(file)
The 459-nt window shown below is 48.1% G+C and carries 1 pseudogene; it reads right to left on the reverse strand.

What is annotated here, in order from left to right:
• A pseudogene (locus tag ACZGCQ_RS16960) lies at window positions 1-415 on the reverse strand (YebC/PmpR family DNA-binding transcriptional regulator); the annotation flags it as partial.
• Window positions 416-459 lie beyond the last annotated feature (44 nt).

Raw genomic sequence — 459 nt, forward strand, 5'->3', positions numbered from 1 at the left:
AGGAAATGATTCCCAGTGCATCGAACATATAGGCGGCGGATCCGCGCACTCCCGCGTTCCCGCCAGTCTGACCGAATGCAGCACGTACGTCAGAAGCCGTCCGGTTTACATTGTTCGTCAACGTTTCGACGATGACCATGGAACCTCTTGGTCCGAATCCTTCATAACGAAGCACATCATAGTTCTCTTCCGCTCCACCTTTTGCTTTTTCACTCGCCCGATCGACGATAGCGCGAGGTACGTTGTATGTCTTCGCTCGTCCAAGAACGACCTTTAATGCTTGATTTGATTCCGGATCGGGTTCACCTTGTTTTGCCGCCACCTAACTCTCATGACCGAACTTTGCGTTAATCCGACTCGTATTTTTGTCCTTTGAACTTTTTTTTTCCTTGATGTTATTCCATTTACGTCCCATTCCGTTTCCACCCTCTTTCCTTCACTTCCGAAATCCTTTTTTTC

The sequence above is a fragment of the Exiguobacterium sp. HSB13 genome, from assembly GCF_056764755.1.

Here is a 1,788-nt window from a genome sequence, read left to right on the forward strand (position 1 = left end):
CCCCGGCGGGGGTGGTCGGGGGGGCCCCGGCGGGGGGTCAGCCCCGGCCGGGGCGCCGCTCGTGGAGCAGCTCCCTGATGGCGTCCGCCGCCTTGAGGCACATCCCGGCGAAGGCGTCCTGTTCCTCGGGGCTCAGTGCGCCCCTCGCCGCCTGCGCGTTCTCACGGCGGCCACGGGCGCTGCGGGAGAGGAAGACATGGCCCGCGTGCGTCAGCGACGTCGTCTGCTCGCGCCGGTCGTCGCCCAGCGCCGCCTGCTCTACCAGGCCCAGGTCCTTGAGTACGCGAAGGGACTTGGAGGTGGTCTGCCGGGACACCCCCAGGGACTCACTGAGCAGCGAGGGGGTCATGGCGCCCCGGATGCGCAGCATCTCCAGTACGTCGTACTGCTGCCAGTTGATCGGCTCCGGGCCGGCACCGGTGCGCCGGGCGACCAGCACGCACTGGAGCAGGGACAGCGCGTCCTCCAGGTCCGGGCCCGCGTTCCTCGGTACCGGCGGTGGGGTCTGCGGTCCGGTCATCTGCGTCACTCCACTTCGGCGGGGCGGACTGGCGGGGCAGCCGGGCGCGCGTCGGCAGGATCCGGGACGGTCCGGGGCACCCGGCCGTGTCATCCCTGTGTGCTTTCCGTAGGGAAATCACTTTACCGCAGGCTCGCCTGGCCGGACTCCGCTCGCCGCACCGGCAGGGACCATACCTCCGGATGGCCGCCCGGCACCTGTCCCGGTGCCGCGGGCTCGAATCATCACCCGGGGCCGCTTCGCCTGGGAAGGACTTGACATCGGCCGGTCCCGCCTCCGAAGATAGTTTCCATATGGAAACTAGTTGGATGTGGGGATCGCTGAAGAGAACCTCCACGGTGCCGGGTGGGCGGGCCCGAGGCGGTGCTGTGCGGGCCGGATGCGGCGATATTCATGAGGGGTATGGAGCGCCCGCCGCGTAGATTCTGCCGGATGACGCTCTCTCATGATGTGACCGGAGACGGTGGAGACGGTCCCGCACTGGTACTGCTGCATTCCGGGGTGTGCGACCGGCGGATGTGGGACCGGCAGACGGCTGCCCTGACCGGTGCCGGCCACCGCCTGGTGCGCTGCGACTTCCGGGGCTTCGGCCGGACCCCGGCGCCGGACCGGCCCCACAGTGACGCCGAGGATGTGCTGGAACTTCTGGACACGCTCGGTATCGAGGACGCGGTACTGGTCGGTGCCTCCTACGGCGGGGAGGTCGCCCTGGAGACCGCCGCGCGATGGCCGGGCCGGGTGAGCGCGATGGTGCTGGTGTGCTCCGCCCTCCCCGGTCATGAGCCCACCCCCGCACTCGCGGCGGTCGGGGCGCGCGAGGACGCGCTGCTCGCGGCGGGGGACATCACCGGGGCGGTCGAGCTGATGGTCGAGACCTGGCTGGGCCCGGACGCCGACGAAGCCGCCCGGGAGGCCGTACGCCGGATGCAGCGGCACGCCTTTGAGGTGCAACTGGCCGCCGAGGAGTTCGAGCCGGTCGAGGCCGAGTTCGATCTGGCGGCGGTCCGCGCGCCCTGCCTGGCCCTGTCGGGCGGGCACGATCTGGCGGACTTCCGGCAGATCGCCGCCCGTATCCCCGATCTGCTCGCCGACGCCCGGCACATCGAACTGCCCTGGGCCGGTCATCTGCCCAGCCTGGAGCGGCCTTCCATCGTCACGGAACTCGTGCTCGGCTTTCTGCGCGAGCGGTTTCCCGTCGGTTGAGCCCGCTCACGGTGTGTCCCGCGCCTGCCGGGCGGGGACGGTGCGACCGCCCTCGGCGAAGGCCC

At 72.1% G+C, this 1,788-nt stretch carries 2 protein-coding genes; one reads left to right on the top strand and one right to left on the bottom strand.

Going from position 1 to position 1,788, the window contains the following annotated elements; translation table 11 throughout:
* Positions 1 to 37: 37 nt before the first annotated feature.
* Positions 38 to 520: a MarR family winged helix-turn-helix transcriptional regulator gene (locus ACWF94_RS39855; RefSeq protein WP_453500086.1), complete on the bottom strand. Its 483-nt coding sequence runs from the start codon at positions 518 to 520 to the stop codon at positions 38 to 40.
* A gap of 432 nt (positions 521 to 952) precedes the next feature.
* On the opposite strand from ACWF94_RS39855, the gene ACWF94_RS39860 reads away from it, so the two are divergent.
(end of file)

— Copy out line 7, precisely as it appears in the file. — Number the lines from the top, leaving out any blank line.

The sequence above is a fragment of the Exiguobacterium sp. HSB13 genome, from assembly GCF_056764755.1.